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 moving image
duration: 3:29’

The Bulgarian film archives from the communist regime are replete with perfectly arranged glorifications of the system, leaders, events and activities from the period. End of the Technical Check is an appropriation of archival footage from two manifestations, taking place on the 9 th of September 1955 and 1959 in Sofia, Bulgaria. The 9th of September marks Bulgaria’s turn to a communist state, thus the date was celebrated as a national holiday until 1989. The footage employed originates from a news reportage broadcasted on TV demonstrating the cheerful citizens rejoicing the success and contentment of the communist system, alongside the military and navy officers carrying weaponries, followed by tanks, and the praised leaders watching over the state, ascended from the crowds, waving and receiving flowers.

Television has always been a way of storytelling and spreading information, exceeding barriers of knowledge and mobility. In the case of the communist regime – a vital propaganda tool, carefully used to shape public opinion, whilst taking full responsibility for political, ideological and even artistic representations. Such manifestations were taking place across the whole country and were compulsory to attend. The parades created public spectacles which performed and imposed statements of power and control, with the purpose of showing discipline, order and authority. Although the archival images appear as a documentation, they are rather an artful fabrication of reality. The intervention which I have imposed upon the archival footage, consists of reversing each frame and altering the original sound. The new audio is of a test of an air raid sirens recorded on the 3rd of April 2017 in front of Sofia Central Prison, where a number of political prisoners were sent during communism. The re-contextualization of the footage raises questions regarding the authenticity and legitimacy of the state archive, the state-created truth and the imposed historical narratives.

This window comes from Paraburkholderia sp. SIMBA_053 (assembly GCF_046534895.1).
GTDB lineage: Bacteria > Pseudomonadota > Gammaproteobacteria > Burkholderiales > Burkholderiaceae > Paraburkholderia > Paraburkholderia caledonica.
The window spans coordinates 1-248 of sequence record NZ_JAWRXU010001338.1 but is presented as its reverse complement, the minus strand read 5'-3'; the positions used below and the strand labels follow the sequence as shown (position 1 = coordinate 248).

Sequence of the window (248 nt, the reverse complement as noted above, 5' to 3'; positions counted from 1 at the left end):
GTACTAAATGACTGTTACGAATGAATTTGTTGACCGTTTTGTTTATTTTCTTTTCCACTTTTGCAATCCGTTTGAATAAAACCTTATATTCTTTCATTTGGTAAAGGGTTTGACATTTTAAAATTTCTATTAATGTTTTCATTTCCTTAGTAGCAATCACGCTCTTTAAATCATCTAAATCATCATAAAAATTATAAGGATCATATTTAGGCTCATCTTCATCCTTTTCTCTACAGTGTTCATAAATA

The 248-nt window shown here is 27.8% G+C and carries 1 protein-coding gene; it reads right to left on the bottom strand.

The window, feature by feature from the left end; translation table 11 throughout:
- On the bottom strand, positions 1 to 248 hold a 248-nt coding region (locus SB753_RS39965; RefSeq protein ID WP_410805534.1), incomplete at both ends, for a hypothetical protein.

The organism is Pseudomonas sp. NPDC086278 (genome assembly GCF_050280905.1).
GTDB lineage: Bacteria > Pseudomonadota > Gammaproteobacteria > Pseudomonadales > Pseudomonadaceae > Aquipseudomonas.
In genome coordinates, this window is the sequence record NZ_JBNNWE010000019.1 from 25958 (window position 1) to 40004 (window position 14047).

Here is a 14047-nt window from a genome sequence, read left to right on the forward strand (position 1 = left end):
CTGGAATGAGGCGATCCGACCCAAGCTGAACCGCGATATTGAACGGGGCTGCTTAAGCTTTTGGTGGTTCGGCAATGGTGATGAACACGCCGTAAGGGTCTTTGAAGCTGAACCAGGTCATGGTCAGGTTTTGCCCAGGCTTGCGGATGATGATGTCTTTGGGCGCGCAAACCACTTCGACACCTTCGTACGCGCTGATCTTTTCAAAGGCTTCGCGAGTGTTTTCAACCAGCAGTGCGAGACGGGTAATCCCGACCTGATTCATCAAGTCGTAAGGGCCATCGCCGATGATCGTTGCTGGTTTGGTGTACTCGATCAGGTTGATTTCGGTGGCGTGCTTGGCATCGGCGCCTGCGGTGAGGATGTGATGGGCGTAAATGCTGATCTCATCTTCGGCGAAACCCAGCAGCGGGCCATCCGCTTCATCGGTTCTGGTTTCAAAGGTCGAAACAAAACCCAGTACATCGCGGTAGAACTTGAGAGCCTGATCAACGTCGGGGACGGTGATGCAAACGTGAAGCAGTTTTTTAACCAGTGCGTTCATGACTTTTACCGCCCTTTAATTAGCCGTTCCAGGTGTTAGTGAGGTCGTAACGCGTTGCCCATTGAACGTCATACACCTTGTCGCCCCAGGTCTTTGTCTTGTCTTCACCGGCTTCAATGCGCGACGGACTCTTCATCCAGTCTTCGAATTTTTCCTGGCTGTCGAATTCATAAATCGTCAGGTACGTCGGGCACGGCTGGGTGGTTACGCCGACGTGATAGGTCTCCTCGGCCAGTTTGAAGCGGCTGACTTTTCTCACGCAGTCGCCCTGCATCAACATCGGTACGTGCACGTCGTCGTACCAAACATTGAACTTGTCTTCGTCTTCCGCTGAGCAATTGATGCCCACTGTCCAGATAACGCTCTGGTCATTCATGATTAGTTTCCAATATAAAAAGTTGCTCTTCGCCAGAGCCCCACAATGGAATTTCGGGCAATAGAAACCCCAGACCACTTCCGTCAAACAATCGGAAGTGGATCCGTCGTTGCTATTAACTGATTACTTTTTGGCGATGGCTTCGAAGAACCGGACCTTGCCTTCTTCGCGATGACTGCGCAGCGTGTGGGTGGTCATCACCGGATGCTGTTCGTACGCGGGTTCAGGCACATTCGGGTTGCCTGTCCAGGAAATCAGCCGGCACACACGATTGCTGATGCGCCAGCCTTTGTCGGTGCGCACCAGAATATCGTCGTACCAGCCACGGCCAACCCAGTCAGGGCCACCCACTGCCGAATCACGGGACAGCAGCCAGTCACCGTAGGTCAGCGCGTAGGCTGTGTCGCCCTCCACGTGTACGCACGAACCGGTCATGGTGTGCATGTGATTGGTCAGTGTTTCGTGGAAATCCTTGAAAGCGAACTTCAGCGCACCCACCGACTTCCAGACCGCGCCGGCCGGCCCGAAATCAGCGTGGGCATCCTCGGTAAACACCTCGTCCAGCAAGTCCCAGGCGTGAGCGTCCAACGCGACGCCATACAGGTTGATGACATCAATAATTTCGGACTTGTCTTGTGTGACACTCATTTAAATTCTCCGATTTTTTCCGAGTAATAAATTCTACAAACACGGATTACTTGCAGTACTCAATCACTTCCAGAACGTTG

Image 1: F O R M - Seen Fifteen Gallery, London, UK, 2020
Image 2: Balkan mine, EEP Berlin, Berlin, 2019
Image 3: Archives as Medium, Four Corners Gallery, London, 2019

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